Believe It Or Not, Record Companies Make Mistakes

Whenever there’s a chance to rag on the utter stupidity of the music industry, I’m so there. So in that spirit, here is Blender’s list of
the 20 biggest screw-ups in its history.
I’m sure they could have stretched it out longer, but who’s got that much time?

Anyway, this list is a great read. Passing on artists who made millions, albums and artists that never were, trying to fight file sharing rather than doing the smart thing and monetizing it, it’s all here.

And speaking of the music industry, there’s a chance that all of the underhanded tactics that the RIAA likes using to file ridiculous lawsuits against you and I and our grandmothers, the ones that they’d rather us not know about,
could become public knowledge real soon.

Friday may mark a significant milestone in the RIAA’s legal campaign against file-sharing, as it is the deadline for exonerated RIAA defendant Tanya Andersen to refile her malicious prosecution lawsuit against the record labels. Soon afterwards, discovery will begin, and all sorts of unsavory details about the RIAA’s legal campaign against suspected file-sharers are likely to emerge.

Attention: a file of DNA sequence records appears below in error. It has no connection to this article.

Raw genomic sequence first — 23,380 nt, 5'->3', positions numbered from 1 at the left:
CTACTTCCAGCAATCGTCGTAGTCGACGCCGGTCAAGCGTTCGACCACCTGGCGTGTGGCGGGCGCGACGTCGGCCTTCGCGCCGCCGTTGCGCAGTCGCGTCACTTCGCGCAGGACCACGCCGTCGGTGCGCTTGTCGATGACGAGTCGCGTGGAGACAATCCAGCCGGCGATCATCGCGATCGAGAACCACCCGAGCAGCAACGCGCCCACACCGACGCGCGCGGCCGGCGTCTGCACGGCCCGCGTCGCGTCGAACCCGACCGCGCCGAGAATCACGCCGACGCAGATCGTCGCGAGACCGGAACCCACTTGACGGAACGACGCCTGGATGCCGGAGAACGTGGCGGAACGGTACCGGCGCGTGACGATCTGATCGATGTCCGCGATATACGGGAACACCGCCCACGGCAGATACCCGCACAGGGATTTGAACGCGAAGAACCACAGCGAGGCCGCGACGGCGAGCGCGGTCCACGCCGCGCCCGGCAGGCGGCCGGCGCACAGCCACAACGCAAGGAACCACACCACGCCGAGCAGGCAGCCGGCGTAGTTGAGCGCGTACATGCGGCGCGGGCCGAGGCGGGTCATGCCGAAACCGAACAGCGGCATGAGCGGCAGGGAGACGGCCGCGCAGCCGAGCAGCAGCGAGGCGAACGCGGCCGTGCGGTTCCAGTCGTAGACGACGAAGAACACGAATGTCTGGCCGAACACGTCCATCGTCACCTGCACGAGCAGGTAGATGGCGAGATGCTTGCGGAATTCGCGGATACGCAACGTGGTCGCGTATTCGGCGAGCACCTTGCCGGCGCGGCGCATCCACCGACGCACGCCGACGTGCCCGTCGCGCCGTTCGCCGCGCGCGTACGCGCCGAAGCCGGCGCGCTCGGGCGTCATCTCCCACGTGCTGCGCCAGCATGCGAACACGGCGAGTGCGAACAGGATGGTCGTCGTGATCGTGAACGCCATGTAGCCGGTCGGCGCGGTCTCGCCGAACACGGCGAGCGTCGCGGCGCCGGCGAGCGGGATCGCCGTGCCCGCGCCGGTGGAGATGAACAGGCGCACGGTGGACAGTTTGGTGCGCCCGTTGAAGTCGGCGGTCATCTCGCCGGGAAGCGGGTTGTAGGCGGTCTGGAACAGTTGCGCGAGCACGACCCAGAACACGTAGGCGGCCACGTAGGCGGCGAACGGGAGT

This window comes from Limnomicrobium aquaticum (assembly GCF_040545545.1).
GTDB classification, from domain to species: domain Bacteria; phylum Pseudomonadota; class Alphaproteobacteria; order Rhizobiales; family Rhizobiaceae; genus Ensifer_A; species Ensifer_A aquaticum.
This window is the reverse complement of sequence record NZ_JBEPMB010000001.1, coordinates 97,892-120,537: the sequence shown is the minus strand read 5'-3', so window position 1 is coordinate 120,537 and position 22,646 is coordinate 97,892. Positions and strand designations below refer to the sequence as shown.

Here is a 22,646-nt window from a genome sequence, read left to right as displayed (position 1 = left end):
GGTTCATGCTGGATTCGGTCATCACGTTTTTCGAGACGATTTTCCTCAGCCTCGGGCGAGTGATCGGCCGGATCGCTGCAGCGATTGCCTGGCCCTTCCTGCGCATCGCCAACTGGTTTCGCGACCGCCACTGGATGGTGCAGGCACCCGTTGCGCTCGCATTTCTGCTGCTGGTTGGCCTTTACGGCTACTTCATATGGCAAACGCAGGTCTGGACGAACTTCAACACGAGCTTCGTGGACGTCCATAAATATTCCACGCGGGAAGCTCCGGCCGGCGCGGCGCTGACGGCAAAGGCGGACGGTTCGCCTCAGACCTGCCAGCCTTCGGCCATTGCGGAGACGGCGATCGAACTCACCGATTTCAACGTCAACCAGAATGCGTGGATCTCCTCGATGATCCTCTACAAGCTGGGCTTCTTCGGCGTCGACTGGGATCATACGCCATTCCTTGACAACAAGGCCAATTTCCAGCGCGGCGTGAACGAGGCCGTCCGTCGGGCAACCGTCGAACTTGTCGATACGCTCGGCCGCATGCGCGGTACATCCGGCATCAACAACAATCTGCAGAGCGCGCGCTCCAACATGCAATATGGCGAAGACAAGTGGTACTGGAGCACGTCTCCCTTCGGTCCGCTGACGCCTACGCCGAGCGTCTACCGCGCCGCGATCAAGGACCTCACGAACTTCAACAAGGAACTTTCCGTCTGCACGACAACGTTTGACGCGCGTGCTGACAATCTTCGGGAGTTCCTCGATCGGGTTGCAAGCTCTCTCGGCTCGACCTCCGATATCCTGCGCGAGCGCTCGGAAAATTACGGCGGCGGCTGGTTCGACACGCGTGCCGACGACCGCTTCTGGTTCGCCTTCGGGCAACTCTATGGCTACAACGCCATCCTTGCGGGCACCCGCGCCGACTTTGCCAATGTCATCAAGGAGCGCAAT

Andersen is a single mother living in Oregon who was sued by the record labels in February 2005. She eventually filed a counterclaim against the RIAA, and when the labels voluntarily dismissed their case against her last June, she filed a malicious-prosecution lawsuit. In it, Andersen accuses the RIAA of fraud, racketeering, invasion of privacy, libel, slander, deceptive business practices, and violations of the Oregon state RICO Act.

This has the potential to get very, very interesting.

Good luck Tanya. Everybody with a clue is pulling for you.

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